|This is an intensive weekend workshop that covers the basics of this traditional Japanese printmaking technique. Moku means wood and hanga can be translated as printmaking. It is the same water based technique used to create the famous ukiyo-e prints of 18th century Japan. Mokuhanga differs from western woodblock in that it is printed with watercolor and gouache, so no toxic solvents are used; it is printed with a hand held baren rather than a press; and it employs the accurate kento registration system, cut directly into the block. A final significant characteristic is the use of washi, handmade Japanese kozo fiber paper, especially suited for this kind of printing.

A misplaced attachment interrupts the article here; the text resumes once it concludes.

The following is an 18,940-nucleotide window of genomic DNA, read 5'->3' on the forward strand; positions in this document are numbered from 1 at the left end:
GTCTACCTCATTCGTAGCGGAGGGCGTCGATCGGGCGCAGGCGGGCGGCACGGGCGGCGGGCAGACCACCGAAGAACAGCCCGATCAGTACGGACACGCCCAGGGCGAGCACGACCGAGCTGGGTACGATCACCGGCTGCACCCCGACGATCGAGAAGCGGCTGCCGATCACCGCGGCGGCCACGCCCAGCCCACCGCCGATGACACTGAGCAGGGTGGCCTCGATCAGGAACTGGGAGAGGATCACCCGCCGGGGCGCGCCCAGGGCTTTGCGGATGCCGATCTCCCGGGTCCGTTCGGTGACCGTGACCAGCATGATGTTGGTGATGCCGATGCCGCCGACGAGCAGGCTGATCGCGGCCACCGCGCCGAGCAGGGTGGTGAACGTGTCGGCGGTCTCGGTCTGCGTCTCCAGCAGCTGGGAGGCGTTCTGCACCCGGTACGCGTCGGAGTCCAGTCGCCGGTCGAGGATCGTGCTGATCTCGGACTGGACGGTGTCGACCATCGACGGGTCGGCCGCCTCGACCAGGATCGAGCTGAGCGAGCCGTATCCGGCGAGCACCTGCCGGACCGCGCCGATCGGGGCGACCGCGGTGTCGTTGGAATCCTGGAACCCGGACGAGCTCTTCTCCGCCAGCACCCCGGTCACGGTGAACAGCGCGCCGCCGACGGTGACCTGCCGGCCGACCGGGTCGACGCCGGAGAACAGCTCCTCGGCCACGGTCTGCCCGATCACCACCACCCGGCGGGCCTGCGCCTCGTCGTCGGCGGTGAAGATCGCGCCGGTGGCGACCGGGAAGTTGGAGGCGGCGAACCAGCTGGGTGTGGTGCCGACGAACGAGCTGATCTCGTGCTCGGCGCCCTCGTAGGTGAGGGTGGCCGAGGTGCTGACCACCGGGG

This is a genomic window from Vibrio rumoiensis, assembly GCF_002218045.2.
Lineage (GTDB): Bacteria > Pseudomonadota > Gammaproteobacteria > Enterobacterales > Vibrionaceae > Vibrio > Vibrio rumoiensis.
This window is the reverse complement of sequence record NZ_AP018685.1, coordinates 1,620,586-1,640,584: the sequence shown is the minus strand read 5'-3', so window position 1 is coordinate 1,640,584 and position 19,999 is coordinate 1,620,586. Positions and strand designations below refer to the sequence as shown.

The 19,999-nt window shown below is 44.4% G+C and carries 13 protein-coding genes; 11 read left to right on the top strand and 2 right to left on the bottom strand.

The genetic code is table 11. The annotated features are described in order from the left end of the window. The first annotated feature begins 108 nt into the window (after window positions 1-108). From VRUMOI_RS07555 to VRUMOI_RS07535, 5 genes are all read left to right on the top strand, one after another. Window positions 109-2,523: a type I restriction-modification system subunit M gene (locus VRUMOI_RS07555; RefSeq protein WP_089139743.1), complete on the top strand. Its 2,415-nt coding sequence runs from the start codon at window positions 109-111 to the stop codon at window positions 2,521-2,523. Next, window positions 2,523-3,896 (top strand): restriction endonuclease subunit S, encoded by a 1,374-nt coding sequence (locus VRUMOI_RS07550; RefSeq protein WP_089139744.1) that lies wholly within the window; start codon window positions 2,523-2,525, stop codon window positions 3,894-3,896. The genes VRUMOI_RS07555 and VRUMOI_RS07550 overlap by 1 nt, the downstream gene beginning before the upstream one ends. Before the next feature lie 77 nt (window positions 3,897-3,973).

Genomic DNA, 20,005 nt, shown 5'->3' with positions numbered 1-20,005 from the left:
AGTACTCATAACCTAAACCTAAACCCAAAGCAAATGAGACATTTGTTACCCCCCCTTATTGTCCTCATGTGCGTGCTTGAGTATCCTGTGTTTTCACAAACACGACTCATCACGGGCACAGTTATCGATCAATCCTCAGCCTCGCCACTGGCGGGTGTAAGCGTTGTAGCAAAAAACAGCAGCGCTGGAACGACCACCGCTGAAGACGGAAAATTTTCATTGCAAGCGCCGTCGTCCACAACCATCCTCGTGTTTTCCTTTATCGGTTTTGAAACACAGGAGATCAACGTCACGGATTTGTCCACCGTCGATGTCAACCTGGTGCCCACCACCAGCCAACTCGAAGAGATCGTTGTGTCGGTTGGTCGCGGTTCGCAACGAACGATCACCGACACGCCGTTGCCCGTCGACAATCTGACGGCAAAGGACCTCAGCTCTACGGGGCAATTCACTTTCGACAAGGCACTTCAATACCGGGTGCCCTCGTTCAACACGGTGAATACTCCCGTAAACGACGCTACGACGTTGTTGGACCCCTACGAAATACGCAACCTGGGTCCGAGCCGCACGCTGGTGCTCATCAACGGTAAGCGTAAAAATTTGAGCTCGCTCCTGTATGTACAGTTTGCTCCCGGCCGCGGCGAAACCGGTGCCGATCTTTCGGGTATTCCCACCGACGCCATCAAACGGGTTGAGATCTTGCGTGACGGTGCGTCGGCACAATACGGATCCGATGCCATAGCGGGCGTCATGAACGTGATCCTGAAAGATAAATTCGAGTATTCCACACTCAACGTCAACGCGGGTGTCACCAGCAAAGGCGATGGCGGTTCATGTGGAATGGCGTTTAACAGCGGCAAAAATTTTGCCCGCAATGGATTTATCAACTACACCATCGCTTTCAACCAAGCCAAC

The class will begin with a short discussion of the history of Japanese woodblock, and will include hands-on demonstrations of registration, cutting, and printing. Participants will create a small edition of multi-colored prints during the class.
Students should bring tracing paper, hard pencils and a sketch approximately 7.5 x 5.5.
The $25 fee includes blocks, color, Japanese paper and use of basic cutting and printing tools.